We came across an interesting forum thread today about how an accidental chargeback of just $10.87 for a domain name resulted in cancellation of their Namecheap account, with a fee of $200 required to reinstate.
For those who are unaware of what a chargeback is, it is essentially the return of funds after a credit card holder contacts their credit card company to initiate a refund for a purchase made on their credit card. The problem with chargebacks is that not only will the company have to issue the refund, but they (in this case Namecheap) will be charged an admin fee of anywhere between $25 and $100. Of course, this particular thread caught our attention as the $200 fee does seem a little excessive, or at least surprisingly high.
User protech9 stated that the chargeback occurred because:
I used a clients cc with his permission. He did not listen and after recieving his cc statment instead of calling me he retracted the charge, I have contacted him and he is also trying to help me resolve. If anyone has specific steps it would be helpful.
The problem seems to be more exacerbated by the fact that Protech9 is having problems trying to pay the $200 fee. Reading in between the lines, it would seem someone messed up, and Protech9 is just trying to get the issue resolved to avoid more embarrassment in front of his client. Understandable. However, from Namecheap’s view they may see it that someone used someone else’s credit card in fraudulent activity.
If a business reaches a sufficiently high number of chargebacks, they can lose the ability to process credit card payments altogether. So their $200 fee is like for (1) paying the chargeback fees charged by their bank and (2) the risk and inconvenience of dealing with all this. Essentially, if a business has a high number of chargebacks, they can lose the ability to process credit card payments. The $200 fee is “like for (1) paying the chargeback fees charged by their bank and (2) the risk and inconvenience of dealing with all this.”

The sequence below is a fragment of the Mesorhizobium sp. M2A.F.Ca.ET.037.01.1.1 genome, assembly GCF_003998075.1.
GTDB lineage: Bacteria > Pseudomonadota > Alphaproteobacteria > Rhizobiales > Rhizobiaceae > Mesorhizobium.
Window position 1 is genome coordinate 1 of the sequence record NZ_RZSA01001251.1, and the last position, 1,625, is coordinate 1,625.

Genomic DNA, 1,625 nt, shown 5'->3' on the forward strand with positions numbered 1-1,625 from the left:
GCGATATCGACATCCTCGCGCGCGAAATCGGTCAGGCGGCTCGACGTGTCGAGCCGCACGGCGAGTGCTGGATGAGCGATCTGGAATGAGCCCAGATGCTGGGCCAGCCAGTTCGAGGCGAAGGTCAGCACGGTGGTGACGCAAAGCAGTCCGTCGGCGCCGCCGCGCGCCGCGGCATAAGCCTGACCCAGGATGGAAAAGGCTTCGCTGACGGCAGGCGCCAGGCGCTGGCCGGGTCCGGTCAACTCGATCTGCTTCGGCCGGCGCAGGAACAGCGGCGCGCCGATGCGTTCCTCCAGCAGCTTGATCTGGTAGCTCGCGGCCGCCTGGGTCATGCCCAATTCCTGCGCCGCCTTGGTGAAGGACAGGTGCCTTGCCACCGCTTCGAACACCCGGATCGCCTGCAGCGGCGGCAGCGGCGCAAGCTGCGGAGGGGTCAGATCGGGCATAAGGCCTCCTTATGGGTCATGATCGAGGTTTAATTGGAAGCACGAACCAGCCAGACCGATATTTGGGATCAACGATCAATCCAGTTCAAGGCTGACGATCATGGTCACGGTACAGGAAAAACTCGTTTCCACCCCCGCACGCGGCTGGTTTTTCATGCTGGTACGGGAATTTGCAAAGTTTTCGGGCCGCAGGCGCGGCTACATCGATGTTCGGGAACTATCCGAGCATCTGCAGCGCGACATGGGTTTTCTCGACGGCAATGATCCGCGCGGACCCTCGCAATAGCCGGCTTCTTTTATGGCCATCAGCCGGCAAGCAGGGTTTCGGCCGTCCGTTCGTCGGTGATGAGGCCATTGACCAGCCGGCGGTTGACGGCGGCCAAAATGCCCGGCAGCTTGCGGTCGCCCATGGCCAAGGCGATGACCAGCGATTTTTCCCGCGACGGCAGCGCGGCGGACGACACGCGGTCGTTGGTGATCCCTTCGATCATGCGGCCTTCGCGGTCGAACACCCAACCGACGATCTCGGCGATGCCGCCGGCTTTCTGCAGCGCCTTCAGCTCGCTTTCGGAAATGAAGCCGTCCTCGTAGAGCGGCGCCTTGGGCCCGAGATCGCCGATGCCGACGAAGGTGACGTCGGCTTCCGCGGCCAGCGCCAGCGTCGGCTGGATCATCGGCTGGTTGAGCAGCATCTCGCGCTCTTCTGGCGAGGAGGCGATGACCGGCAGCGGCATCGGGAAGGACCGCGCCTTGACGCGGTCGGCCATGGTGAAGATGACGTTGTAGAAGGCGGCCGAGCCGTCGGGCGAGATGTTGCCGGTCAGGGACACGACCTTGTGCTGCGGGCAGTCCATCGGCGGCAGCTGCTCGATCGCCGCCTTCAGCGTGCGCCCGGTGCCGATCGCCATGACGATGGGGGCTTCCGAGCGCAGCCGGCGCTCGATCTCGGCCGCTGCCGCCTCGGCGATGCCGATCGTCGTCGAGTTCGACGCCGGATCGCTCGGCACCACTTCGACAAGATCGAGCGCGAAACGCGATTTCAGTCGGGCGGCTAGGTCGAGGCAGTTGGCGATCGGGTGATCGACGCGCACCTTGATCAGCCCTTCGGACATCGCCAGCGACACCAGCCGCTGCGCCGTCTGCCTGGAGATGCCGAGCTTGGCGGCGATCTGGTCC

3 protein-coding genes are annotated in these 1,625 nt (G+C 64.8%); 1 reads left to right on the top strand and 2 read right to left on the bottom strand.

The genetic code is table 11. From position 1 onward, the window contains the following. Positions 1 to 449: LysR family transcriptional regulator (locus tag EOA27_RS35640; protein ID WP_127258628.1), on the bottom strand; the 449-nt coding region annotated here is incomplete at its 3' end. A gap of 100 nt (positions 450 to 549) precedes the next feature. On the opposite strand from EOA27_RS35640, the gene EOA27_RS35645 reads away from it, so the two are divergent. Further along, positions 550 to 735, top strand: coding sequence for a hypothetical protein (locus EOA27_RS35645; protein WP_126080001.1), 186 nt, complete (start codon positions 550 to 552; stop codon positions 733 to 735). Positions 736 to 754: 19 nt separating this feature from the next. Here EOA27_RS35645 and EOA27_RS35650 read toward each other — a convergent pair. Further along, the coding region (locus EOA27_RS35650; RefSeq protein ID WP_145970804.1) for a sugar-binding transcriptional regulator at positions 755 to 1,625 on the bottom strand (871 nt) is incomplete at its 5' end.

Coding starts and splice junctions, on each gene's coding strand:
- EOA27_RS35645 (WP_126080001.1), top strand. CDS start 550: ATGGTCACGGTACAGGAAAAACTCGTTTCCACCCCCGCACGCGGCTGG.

There is a little more information on this in the infographic at the end of this article, which includes significant penalties for companies that have chargebacks over a certain fresh-hold. It certainly is in the company’s interest to take a hard line.
Is $200 Chargeback Fee Standard?
We checked the terms and conditions on a few of our top recommended hosting providers to see what their costs would be in a similar situation:
- Siteground – Siteground’s terms and conditions do not specify an exact fee, but they did say that “we will charge you an investigation and processing fee. This fee compensates us for the investigation your credit card issuer requires us to conduct in order to demonstrate our right to payment. “
- Hostnine – Hostnine’s terms and conditions quite helpfully specify a $50 chargeback fee, which we think is pretty reasonable.
- Arvixe – Arvixe’s terms and conditions do not give an exact fee, but instead give themselves some leeway, by specifying that it will be between $50 and $150 if the account requires to be handed over to collections. Furthermore, if the account was cancelled and needs restoring a restoration fee of $25 will apply. There will also be a chargeback fee of just $25.
As you can see from these 3 examples there is a wide approach to chargebacks. Arvixe helpfully indicated costs of recovering outstanding sums, but the actual chargeback fee is just $25. Siteground prefers to stay silent on the exact fee, but we suspect it will be a bit higher than Hostnine or Arvixe as the company is not US based.
Whenever you buy hosting it is always worth checking the terms and conditions, and making a note of things like usage restrictions, cancellation policies and charges. We also recommend that before doing a chargeback you reach out to your host to discuss the matter first, and carefully check the terms to see if your chargeback is justified. In many cases it won’t be, and just open you up to further costs down the line.
We will leave you with this rather cool infographic via Chargebacks.com, which gives a more detailed look of the implications for both sides of a chargeback: